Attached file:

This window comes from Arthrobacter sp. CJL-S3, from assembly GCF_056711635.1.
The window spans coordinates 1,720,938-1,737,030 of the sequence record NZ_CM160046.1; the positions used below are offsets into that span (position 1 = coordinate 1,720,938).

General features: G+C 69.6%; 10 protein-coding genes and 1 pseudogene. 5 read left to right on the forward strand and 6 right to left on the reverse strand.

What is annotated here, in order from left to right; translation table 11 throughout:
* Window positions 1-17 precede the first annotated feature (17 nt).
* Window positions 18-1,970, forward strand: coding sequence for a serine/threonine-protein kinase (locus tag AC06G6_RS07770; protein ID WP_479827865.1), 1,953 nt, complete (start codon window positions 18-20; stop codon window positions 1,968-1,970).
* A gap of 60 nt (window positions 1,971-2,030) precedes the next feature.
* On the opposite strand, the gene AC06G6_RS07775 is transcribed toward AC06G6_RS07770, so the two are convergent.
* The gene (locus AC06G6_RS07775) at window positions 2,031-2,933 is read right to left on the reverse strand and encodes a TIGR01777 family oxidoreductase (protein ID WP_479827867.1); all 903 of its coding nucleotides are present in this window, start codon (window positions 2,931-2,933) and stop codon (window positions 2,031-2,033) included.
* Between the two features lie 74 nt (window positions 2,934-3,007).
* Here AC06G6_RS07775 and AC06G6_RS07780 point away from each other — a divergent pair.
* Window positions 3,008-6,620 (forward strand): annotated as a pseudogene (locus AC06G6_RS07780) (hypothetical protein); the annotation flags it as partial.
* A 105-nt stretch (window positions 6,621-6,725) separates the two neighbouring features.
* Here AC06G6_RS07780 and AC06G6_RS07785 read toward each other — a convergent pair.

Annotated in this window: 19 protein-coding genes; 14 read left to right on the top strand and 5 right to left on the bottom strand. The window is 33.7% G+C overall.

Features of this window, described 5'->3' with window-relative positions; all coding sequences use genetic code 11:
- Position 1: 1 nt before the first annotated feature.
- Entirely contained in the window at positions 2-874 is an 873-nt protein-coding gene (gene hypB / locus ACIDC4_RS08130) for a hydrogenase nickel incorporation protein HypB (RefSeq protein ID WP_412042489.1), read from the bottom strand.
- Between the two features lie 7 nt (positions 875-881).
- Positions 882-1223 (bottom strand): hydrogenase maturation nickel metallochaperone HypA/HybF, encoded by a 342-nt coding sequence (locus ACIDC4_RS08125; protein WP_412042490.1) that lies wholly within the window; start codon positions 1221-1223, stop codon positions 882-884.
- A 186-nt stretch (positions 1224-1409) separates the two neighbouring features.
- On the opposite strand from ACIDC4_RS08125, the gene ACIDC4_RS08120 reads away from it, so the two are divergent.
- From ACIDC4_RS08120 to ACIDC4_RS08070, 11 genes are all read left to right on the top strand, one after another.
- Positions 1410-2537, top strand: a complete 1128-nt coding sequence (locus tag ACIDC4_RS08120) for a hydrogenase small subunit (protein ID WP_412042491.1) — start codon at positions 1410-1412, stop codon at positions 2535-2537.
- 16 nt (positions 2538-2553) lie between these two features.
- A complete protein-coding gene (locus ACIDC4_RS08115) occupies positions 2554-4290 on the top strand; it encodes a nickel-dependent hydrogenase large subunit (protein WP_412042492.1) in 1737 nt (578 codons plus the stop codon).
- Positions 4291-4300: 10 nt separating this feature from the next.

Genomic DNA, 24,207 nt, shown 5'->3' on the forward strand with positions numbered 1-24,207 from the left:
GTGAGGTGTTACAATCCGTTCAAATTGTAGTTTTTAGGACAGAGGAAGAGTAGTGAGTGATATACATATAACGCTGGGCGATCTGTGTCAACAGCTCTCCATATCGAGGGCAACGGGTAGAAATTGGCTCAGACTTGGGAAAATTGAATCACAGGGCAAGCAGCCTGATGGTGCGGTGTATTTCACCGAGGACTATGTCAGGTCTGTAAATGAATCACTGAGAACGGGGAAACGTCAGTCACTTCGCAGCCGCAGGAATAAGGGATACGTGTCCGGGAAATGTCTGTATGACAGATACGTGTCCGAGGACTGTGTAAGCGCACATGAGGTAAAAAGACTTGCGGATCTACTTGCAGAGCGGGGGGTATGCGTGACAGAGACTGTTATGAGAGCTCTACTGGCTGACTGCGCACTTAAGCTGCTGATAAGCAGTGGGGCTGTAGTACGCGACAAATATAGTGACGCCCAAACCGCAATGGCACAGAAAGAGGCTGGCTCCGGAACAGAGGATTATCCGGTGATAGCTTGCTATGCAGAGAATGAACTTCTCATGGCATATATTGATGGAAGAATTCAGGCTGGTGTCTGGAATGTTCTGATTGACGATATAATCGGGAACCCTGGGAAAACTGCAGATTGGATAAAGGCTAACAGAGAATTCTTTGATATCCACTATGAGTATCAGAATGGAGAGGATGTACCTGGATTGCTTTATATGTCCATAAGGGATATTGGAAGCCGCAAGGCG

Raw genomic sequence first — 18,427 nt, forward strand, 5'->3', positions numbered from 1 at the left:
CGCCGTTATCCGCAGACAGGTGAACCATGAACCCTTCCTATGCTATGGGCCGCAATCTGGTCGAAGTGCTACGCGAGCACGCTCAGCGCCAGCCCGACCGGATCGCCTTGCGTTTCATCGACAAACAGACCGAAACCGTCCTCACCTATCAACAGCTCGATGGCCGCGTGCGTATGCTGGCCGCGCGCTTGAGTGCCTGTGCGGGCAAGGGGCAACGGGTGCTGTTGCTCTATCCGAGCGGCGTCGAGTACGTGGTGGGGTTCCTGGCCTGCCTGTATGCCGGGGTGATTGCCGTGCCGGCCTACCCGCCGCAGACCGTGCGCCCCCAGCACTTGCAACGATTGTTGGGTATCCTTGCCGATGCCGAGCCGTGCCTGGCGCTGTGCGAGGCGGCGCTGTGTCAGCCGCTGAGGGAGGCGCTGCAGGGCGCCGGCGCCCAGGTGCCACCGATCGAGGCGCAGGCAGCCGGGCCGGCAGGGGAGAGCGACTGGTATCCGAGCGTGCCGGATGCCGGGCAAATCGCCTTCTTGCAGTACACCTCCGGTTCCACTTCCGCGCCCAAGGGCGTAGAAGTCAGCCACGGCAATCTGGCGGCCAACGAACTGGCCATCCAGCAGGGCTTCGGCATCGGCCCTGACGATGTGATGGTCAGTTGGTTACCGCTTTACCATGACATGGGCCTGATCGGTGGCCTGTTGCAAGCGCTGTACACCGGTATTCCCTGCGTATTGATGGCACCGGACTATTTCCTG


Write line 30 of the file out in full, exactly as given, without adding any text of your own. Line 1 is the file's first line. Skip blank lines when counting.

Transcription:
Raw genomic sequence first — 18,427 nt, forward strand, 5'->3', positions numbered from 1 at the left: